But if you think about it, most stories are just fan-fics in terms of structure and ideas of the proto-stories.
So I say, write horror fan fiction!
This strategy to get ideas can also be really fun. All you have to do is pick a story from some medium you like and horrify it.
You will ultimately be writing a different story (if you want to take the fan-fic tag off it), so you should change the names of things. You can take the general idea and tone of a story and include horror elements.
Let’s say for example, you absolutely love Parks and Recreation and want to make a horror story fan-fiction of it.
You can make it a full fan-fiction by using all the names and characters, but to make it your own you can just build your characters off the Parks and Rec character types.
You can have an obsessive leader followed by a normal libertarian, an edgy teen, a hated middle-age man, and you get the idea.
They also don’t need to work at the Parks Department per se. You can have them be janitorial services for a ring of parks or Park Vloggers or whatever you want.
But you would make it so they start encountering strange things in their park visits. Spooky things.
This method can be fun because it’s less work on you to come up with characters, and you can take an established formula and include horror tropes.
Another option is to write in open-source horror worlds. Lovecraft opened his Cthulhu world to allow anyone to write those stories.
That means you have free reign to write a regular Cthulhu cosmic horror story, or you can make a Parks and Recreation Cthulhu spooky story.
Horror Writing Prompts
If all else fails and you have no ideas to go on, find some horror prompts to get you writing!
At the end of the day, the important things is to sit down and write, and a prompt can be just what you need to get started.
The internet is full of writing prompts of all sorts, genres, and formats.
If you don’t love writing from prompts but still need ideas, you can look up “two sentence horror stories” and pretend those are horror prompts and build a longer story off them.
If you do like prompts, we’ll include 15 prompts below:
1. A young child starts hearing voices coming from the duck pond.
2. Two parents see dark shapes in the baby monitor.
3. A new blog forum knows your past perfectly and begins predicting your future.
4. A coffee barista starts seeing demons in her clients.
5. An avid stargazer sees strange stars, but they’re coming from the mountains not the sky.
6. You’re a patient at a hospital and you think your doctor is a monster.
7. Everyday you wake up in a pool of blood, but you have no memory of the. night before.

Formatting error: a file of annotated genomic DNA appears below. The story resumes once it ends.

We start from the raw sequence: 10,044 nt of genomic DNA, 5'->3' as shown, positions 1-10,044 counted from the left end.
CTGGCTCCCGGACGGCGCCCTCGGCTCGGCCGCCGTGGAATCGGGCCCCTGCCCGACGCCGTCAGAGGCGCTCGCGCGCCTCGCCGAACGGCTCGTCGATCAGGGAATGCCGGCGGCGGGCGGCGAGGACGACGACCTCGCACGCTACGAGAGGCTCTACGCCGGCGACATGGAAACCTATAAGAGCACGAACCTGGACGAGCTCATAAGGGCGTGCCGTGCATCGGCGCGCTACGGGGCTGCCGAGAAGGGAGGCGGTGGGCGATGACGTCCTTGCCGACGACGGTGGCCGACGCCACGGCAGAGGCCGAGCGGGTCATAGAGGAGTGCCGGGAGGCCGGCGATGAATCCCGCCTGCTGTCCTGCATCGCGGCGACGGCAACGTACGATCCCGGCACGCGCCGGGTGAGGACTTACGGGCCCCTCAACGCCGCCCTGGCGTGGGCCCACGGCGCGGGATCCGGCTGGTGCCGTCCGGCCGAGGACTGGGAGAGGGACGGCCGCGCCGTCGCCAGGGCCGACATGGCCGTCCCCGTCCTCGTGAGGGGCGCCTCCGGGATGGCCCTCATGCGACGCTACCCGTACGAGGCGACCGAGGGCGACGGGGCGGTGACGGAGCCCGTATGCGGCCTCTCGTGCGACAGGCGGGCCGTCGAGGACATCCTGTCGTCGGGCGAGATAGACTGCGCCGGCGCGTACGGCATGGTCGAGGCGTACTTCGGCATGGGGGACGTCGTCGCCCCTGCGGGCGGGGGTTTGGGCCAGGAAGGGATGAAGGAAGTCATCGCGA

8. You feel like you’re being followed on all public transportation.
9. On a family vacation to the bayou, the children start noticing footprints in the hotel.
10. A bookstore owner (who lives upstairs) hears voices from downstairs at night–could it be characters come to life?
11. You’re on vacation with friends when you hear news of a zombie apocalypse.
12. Write a horror story that a monster would tell its kids about humans.
13. You’re walking in the woods at night and notice that the moon keeps getting bigger and bigger.
14. At her uncle’s funeral, a teenage girl notices that the coffin looks like a teleportation device.
15. You go to order from a drive-thru but notice you’ve driven into Hell.
16. A man has nightmares of encounters with a monster only to find that they’re starting to occur.
17. A scientist woman finds out the truth about shadows; they’re definitely not natural.
18. The new VR goggles you buy are impressive until you find they don’t come off.
19. Aliens have abducted people for centuries, but for some reason, they’ve restored people’s memories.
20. A painter thinks he’s painting his demons; turns out he’s bringing them to life.
Hopefully at least one of these methods has sparked a story idea that both excites and terrifies you. If it did, what’s next?
Well, you get building! It’s helpful to decide the scope of your story first, but as with all things, you’ll need a setting, plot, and characters.
If you find that you have an excellent idea, but don’t know how to go about writing it, or you’ve written it as a short story but want to finish it as a novel, we’ve developed a brand new Habit Writing course!
If you click this link, you can purchase our course that will help you write a story in 111 days.
Horror is a fascinating genre with infinite possibilities, and writing in it can quickly become addicting.
We urge you to write a scary story and share it with your friends this Halloween. Thanks for reading! Happy Spooky Season.
gavinwrideGavin is a fantasy author, short story enthusiast, and nature lover. When he’s not reading, writing, or exploring the outdoors, he is likely playing games. His board game collection is probably too big for someone living in a small apartment, and he has enough yet-to-be-played video games to fill a lifetime. His favorite book is "The Name of the Wind". His favorite author is Edward Abbey. His favorite game is "Dark Souls III", and he’d be more than happy to spend the day talking about lore, bosses, and game mechanics.
Our 84-page book planner and 111 day writing course.